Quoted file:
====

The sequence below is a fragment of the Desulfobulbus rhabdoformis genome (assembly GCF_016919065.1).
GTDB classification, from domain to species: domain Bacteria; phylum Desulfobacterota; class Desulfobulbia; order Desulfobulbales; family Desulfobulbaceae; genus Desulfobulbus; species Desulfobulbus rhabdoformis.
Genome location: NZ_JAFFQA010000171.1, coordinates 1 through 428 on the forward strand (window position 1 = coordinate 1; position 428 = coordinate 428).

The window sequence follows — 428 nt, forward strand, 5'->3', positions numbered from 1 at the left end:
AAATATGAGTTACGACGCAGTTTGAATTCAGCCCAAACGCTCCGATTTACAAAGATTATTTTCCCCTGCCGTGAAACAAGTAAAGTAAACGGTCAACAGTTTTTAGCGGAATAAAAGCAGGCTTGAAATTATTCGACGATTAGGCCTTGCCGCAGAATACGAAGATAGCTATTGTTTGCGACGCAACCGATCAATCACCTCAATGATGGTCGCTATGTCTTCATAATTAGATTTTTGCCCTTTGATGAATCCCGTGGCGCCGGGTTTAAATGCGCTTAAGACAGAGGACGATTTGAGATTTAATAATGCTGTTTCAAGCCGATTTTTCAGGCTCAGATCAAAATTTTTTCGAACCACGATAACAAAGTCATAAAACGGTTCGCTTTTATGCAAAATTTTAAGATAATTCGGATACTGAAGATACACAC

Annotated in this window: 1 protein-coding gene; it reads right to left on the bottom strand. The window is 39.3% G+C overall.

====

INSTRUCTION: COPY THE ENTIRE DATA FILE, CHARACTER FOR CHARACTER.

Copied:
The sequence below is a fragment of the Desulfobulbus rhabdoformis genome (assembly GCF_016919065.1).
GTDB classification, from domain to species: domain Bacteria; phylum Desulfobacterota; class Desulfobulbia; order Desulfobulbales; family Desulfobulbaceae; genus Desulfobulbus; species Desulfobulbus rhabdoformis.
Genome location: NZ_JAFFQA010000171.1, coordinates 1 through 428 on the forward strand (window position 1 = coordinate 1; position 428 = coordinate 428).

The window sequence follows — 428 nt, forward strand, 5'->3', positions numbered from 1 at the left end:
AAATATGAGTTACGACGCAGTTTGAATTCAGCCCAAACGCTCCGATTTACAAAGATTATTTTCCCCTGCCGTGAAACAAGTAAAGTAAACGGTCAACAGTTTTTAGCGGAATAAAAGCAGGCTTGAAATTATTCGACGATTAGGCCTTGCCGCAGAATACGAAGATAGCTATTGTTTGCGACGCAACCGATCAATCACCTCAATGATGGTCGCTATGTCTTCATAATTAGATTTTTGCCCTTTGATGAATCCCGTGGCGCCGGGTTTAAATGCGCTTAAGACAGAGGACGATTTGAGATTTAATAATGCTGTTTCAAGCCGATTTTTCAGGCTCAGATCAAAATTTTTTCGAACCACGATAACAAAGTCATAAAACGGTTCGCTTTTATGCAAAATTTTAAGATAATTCGGATACTGAAGATACACAC

Annotated in this window: 1 protein-coding gene; it reads right to left on the bottom strand. The window is 39.3% G+C overall.